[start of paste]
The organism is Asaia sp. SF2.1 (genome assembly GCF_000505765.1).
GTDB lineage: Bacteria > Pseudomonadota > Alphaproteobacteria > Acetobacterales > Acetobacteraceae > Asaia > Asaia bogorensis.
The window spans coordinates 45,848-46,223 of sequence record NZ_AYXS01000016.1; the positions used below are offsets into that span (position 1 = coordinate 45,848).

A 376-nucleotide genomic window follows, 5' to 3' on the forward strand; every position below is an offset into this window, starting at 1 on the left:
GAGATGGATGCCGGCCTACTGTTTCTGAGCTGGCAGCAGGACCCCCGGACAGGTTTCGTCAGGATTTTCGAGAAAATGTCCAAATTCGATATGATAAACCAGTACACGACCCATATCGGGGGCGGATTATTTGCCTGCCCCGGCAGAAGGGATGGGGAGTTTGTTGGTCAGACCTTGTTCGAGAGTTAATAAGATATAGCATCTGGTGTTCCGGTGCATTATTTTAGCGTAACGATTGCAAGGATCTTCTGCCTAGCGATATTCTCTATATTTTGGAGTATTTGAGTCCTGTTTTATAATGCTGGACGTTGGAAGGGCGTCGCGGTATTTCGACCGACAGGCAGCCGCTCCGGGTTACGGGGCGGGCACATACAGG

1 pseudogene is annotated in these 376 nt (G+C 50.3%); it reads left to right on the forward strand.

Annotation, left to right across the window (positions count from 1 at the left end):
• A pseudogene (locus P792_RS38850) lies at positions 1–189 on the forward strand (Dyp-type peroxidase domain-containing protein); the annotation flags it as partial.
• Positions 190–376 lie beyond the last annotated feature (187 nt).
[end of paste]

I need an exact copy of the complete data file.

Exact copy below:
The organism is Asaia sp. SF2.1 (genome assembly GCF_000505765.1).
GTDB lineage: Bacteria > Pseudomonadota > Alphaproteobacteria > Acetobacterales > Acetobacteraceae > Asaia > Asaia bogorensis.
The window spans coordinates 45,848-46,223 of sequence record NZ_AYXS01000016.1; the positions used below are offsets into that span (position 1 = coordinate 45,848).

A 376-nucleotide genomic window follows, 5' to 3' on the forward strand; every position below is an offset into this window, starting at 1 on the left:
GAGATGGATGCCGGCCTACTGTTTCTGAGCTGGCAGCAGGACCCCCGGACAGGTTTCGTCAGGATTTTCGAGAAAATGTCCAAATTCGATATGATAAACCAGTACACGACCCATATCGGGGGCGGATTATTTGCCTGCCCCGGCAGAAGGGATGGGGAGTTTGTTGGTCAGACCTTGTTCGAGAGTTAATAAGATATAGCATCTGGTGTTCCGGTGCATTATTTTAGCGTAACGATTGCAAGGATCTTCTGCCTAGCGATATTCTCTATATTTTGGAGTATTTGAGTCCTGTTTTATAATGCTGGACGTTGGAAGGGCGTCGCGGTATTTCGACCGACAGGCAGCCGCTCCGGGTTACGGGGCGGGCACATACAGG

1 pseudogene is annotated in these 376 nt (G+C 50.3%); it reads left to right on the forward strand.

Annotation, left to right across the window (positions count from 1 at the left end):
• A pseudogene (locus P792_RS38850) lies at positions 1–189 on the forward strand (Dyp-type peroxidase domain-containing protein); the annotation flags it as partial.
• Positions 190–376 lie beyond the last annotated feature (187 nt).